Mexico A Key Partner in Medical Devices DevelopmentThu, 01/17/2019 - 10:57
Q: Why should healthcare companies consider Fujifilm as their ideal imageology provider?
JG: Fujifilm’s value lies in doing things better or differently, offering more and better services at a lower cost. Our operations are based on innovation, which is reflected in how the company develops its technology and in how it goes beyond commercializing products to providing innovative solutions.
Sometimes it is not necessary to improve the quality of diagnostic technology but to put quality equipment in the hands of clients, especially for the public sector in Mexico. Our global presence allows us to be in touch with current trends in the healthcare sector and to adapt our offering accordingly. For example, we know that in Japan home care is preferred, which means there is a need for diagnostic devices with greater portability.
EG: Fujifilm has Open Innovation Hubs all around the world to be close to people developing new technologies. Our experience in different sectors and the interoperability of our products are both core strengths for the company. Today, almost all television screens have Fujifilm accessories and most all cameras include our color supplements; our solutions transcend the industries they were created for.
Q: How has Fujifilm Advanced Research Laboratories boosted the company’s technology development process since its establishment in 2006?
EG: Fujifilm wants to develop smaller and portable high-quality products with a low level of radiation. Fujifilm invests US$4 million in R&D daily. This constant cash flow, together with several acquisitions of companies that are not only profitable but that contribute with technological value, are key to Fujifilm’s ongoing product development. We can innovate more quickly and think outside the box, unlike other companies that tend to react more slowly to change.
JG: In Mexico, the company has developed three products for the healthcare sector. The first was a digitizer called Prima designed 10 years ago to cater to low-demand hospital groups. The second product was a medical imaging device built in collaboration with the University of Guadalajara, which uses 2.5W tubes, unlike conventional equipment that require tubes between 32-62W. With our equipment, patients are less exposed to radiation and physicians do not compromise the quality of their diagnosis. Our third solution, Fujifilm FCR, was designed in collaboration with mammography doctors to improve breast cancer diagnosis in Latin America. Fujifilm FCR identifies microscopic abnormalities in the breast with a single image, allowing for faster detection and early treatment, if necessary.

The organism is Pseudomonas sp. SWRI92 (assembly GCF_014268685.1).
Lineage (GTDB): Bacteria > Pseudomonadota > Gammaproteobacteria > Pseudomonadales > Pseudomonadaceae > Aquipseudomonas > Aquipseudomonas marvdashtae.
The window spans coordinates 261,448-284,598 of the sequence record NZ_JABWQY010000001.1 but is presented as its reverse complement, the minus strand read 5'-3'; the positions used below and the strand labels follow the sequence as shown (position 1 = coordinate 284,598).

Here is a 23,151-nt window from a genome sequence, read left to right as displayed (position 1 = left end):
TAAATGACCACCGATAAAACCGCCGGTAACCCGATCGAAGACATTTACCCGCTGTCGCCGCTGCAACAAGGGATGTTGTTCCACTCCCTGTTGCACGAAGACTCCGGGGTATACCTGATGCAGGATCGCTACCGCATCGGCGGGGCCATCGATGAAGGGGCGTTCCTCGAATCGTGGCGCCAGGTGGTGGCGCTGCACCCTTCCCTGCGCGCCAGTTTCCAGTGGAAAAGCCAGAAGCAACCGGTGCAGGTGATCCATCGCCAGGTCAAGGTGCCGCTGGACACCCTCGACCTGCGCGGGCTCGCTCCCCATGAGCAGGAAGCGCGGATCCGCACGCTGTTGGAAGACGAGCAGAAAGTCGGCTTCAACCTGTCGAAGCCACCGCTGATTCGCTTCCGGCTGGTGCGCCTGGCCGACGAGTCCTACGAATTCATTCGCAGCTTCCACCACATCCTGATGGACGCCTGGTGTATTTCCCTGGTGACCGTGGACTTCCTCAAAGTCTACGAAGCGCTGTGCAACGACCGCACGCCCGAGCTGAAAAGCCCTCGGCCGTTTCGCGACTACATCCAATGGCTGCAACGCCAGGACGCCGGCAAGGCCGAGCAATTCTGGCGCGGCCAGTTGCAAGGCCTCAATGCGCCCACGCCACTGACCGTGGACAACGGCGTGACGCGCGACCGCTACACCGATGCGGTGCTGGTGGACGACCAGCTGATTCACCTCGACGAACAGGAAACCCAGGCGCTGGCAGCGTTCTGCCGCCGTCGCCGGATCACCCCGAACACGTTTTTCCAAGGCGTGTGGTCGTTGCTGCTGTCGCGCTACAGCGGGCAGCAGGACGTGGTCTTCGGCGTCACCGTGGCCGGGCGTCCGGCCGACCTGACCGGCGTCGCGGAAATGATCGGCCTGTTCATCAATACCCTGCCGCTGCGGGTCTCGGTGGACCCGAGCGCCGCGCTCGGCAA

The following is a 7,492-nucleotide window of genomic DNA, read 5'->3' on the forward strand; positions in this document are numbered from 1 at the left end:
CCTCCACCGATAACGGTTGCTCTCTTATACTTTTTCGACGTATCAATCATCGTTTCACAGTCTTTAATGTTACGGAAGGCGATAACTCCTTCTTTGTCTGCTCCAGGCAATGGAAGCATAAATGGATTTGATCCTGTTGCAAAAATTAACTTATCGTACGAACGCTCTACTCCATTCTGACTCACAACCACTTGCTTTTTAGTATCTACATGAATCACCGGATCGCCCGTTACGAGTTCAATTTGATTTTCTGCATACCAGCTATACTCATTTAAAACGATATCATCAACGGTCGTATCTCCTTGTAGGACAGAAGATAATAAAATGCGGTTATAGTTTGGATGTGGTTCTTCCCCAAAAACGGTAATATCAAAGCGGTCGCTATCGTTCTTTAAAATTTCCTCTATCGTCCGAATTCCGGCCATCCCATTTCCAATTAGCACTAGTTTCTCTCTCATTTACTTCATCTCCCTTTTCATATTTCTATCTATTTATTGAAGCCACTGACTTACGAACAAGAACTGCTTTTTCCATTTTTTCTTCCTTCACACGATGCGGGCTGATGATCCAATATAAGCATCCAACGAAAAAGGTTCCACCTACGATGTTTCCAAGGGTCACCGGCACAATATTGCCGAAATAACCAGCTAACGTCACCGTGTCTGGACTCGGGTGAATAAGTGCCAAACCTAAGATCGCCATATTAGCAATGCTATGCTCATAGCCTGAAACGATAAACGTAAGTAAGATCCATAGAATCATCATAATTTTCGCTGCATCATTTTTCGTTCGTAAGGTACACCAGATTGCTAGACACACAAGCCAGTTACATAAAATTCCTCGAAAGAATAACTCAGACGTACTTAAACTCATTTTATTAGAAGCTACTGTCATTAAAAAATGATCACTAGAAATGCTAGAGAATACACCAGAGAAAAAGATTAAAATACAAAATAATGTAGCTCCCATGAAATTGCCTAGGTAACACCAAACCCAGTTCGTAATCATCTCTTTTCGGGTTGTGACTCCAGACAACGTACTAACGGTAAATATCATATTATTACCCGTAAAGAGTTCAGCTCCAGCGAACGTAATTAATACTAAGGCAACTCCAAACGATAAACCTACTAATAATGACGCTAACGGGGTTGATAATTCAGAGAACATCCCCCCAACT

Q: What led Fujifilm México to collaborate with Lunit and Salud Digna on the AI Pilot Project?
JG: Mexico has a limited doctor base, which makes it an ideal candidate to use artificial intelligence (AI) to grow and improve clinical diagnostics at health institutions. The AI Pilot Project does not seek to substitute doctors but to be a collaborative tool so they can make better and faster decisions.
Our goal is to have a positive impact on the work of radiologists in three ways: helping them to prioritize patients, streamlining information through Big Data applications and developing more precise imaging solutions that require only one take to avoid radiation overexposure. AI will help doctors shorten the time needed for reporting and diagnosis by 30-40 percent, allowing for more efficient appointments and a higher volume of patients.
EG: Salud Digna is one of Fujifilm’s main partners in Mexico because of its radiological offering and sizeable volume of patients covered through 100 branches across the country. Access to so many people helps us generate representative data for the entire country, which makes our AI systems much better.